Explore the Science of Anxiety

Medically reviewed by 
Chelsea Tersavich, PA-C
Published on 
November 17, 2023
Updated on 

Ever wondered what’s actually happening in our brains when we experience anxiety symptoms?

While it’s important to note that the experience of anxiety is highly individualized, and the neurobiological processes involved can be influenced by a mixture of genetic, environmental, and learned factors, there are a few activations that are commonly noticed:

The Autonomic Nervous System (ANS)

The ANS controls involuntary bodily functions, including heart rate, digestion, and respiratory rate.

Anxiety activates the sympathetic branch of the ANS, which leads to the "fight-or-flight" response. Conversely, the parasympathetic branch of the ANS helps us relax and recover after the threat has passed.

The Amygdala

This small almond-shaped structure in our brain's limbic system is responsible for processing our emotions and detecting threats.

When we encounter a threat, the amygdala triggers a "fight-or-flight" response. It may also cause you to “freeze.” The amygdala activates the sympathetic nervous system, leading to a variety of changes internally. Some of these include an increase in heart and breathing rate, alertness, impaired decision-making, hypervigilance, and anxiety.

The Hypothalamus

The amygdala communicates with the hypothalamus, which serves as a control center for the autonomic nervous system.

The hypothalamus activates the release of stress hormones which prepare the body for action.

The Prefrontal Cortex

The prefrontal cortex, responsible for actions like reasoning and decision-making, also plays a role in anxiety regulation.

In response to threats, the prefrontal cortex can become overwhelmed, impairing our ability to think rationally or make clear decisions.

The Hippocampus

The hippocampus is involved in memory and emotional processing.

During anxiety, the hippocampus may enhance the recall of past negative experiences or traumatic events, contributing to the emotional intensity of anxiety.


We created the Overcoming Anxiety learning pathway to help you manage, overcome, and work with your anxiety while building a strong foundation of growth as you identify obstacles and turn them into opportunities.


This article is for informational purposes only and is not intended to be a substitute for professional medical advice. Always talk to your doctor about the risks and benefits of any treatment. If you are in a life-threatening situation, call the National Suicide Prevention Line at +1 (800) 273-8255, call 911, or go to the nearest emergency room.

Important FDA Safety Information

Ketamine is not FDA-approved for the treatment of depression or anxiety. Learn more about off-label uses here.

Side effects of ketamine treatment may include: altered sense of time, anxiety, blurred vision, diminished ability to see/hear/feel, dry mouth, elevated blood pressure or heart rate, elevated intraocular or intracranial pressure, excitability, loss of appetite, mental confusion, nausea/vomiting, nystagmus (rapid eye movements), restlessness, slurred speech, synesthesia (a mingling of the senses).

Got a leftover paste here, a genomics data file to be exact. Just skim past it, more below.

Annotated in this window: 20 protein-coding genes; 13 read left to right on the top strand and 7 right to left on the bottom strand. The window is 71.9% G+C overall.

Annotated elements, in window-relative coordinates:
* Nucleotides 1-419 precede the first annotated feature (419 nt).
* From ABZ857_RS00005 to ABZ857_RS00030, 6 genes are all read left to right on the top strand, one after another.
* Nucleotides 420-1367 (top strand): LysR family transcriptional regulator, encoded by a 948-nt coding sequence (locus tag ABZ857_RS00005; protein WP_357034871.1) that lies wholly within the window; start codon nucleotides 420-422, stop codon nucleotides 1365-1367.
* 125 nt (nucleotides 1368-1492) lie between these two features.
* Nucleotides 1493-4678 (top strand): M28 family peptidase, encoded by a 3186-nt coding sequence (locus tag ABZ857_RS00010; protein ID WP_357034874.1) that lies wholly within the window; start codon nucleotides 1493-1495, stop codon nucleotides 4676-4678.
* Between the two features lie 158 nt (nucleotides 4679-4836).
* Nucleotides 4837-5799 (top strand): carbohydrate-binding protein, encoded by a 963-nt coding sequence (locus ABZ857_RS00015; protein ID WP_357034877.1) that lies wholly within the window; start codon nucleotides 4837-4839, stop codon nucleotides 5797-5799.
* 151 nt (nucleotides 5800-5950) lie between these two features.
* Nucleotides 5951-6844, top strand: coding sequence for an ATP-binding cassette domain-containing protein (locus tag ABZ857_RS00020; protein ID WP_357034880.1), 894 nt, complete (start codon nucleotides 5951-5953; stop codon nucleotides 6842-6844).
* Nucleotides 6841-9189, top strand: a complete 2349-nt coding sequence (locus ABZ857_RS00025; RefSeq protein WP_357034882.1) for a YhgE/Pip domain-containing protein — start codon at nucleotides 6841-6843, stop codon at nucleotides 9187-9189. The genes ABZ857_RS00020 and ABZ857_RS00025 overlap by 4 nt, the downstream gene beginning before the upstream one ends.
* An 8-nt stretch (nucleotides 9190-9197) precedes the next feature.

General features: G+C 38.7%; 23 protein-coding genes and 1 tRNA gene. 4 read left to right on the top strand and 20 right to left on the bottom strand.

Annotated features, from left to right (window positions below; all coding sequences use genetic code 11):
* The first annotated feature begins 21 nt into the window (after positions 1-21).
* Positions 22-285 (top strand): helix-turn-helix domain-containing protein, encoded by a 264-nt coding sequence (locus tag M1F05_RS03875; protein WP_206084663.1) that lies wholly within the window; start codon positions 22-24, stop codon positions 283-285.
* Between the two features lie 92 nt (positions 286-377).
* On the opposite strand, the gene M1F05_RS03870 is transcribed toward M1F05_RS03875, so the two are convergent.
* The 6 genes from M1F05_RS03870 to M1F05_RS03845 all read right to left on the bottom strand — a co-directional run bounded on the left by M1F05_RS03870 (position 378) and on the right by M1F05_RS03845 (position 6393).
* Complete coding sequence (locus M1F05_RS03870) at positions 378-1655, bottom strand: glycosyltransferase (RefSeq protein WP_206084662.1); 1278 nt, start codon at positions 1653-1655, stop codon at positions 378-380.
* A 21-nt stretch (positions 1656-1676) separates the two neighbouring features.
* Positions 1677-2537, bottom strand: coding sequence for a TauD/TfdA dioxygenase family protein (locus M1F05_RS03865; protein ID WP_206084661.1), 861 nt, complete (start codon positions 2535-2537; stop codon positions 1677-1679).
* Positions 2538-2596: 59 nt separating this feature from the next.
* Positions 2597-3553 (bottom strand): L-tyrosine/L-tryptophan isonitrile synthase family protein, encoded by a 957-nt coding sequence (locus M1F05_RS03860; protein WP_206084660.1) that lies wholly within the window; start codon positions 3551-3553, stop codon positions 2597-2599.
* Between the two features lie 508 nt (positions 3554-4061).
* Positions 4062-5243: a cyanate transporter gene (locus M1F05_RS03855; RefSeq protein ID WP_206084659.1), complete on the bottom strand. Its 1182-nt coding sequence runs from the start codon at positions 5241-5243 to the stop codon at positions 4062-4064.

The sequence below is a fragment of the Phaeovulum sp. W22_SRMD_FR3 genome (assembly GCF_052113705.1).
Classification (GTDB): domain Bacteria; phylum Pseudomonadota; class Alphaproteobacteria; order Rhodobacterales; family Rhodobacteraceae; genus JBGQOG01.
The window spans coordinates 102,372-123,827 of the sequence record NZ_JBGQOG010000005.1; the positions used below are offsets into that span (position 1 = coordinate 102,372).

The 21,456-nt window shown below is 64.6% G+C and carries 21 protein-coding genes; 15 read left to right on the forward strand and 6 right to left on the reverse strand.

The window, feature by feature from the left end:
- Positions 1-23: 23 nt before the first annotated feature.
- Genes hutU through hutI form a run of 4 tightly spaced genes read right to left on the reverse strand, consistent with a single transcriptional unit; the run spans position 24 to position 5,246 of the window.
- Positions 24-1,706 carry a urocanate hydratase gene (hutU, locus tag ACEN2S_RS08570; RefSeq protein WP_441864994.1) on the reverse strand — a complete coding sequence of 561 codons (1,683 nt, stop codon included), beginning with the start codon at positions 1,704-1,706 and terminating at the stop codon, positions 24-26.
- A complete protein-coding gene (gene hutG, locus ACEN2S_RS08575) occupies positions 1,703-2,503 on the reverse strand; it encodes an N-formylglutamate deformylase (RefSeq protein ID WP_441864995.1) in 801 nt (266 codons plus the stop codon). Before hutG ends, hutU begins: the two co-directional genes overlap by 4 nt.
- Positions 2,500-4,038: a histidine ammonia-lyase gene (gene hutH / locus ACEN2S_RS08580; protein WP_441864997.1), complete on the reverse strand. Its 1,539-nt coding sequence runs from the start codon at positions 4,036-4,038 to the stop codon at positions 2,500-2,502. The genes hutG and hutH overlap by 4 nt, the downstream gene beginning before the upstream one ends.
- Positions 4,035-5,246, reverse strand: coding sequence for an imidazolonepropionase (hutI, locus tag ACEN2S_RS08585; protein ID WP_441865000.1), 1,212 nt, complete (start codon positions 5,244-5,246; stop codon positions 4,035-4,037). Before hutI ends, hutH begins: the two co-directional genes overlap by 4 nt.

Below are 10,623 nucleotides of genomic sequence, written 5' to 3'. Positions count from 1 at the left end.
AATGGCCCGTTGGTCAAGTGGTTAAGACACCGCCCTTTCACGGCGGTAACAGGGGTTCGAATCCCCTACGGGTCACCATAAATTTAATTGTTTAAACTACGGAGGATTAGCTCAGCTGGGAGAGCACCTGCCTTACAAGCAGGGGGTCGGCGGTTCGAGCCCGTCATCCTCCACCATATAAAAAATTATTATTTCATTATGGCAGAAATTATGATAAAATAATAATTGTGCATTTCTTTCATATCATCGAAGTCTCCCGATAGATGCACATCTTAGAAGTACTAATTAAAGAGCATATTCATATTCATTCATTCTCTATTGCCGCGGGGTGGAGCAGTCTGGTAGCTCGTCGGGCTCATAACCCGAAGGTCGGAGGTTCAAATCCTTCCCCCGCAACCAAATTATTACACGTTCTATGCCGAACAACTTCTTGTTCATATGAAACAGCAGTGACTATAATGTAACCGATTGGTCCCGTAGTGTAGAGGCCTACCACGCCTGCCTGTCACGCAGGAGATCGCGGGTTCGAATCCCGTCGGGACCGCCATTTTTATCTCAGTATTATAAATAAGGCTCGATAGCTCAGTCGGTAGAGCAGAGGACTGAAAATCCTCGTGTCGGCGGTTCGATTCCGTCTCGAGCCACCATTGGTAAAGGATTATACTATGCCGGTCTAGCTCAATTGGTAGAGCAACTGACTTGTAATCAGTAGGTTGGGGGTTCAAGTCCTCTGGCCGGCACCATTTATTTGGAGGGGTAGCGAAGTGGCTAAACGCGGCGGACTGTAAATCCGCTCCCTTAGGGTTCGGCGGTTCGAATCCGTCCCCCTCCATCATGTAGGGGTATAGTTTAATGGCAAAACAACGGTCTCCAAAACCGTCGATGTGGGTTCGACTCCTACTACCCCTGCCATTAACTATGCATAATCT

Do not proceed with ketamine treatment if any of the following apply to you:

  • Allergic to ketamine
  • Symptoms of psychosis or mania
  • Uncontrolled high blood pressure
  • CHF or other serious heart problem
  • Severe breathing problem
  • History of elevated intraocular or intracranial pressure
  • History of hyperthyroidism
  • Other serious medical illness
  • Pregnant, nursing, or trying to become pregnant

Ketamine has been reported to produce issues including, but not limited to, those listed below. However, lasting adverse side-effects are rare when medical protocols are carefully followed.

While ketamine has not been shown to be physically addictive, it has been shown to cause moderate psychological dependency in some recreational users.

  • In rare cases, frequent, heavy users have reported increased frequency of urination, urinary incontinence, pain urinating, passing blood in the urine, or reduced bladder size
  • Ketamine may worsen problems in people with schizophrenia, severe personality disorders, or other serious mental disorders.
  • Users with a personal or family history of psychosis should be cautious using any psychoactive substance, including ketamine, and discuss potential risks with your MindBloom® clinician before proceeding with treatment.
  • The dissociative effects of ketamine may increase patient vulnerability and the risk of accidents.

To promote positive outcomes and ensure safety, follow these ketamine treatment guidelines:

  • Do not operate a vehicle (e.g., car, motorcycle, bicycle) or heavy machinery following treatment until you’ve had a full night of sleep
  • Refrain from taking benzodiazepines or stimulants for 24 hours prior to treatment
  • Continue to take antihypertensive medication as prescribed
  • Avoid hangovers or alcohol intake
  • Refrain from consuming solid foods within 3 hours prior to treatment and liquids within 1 hour prior to treatment
  • Ketamine treatment should never be conducted without a monitor present to ensure your safety

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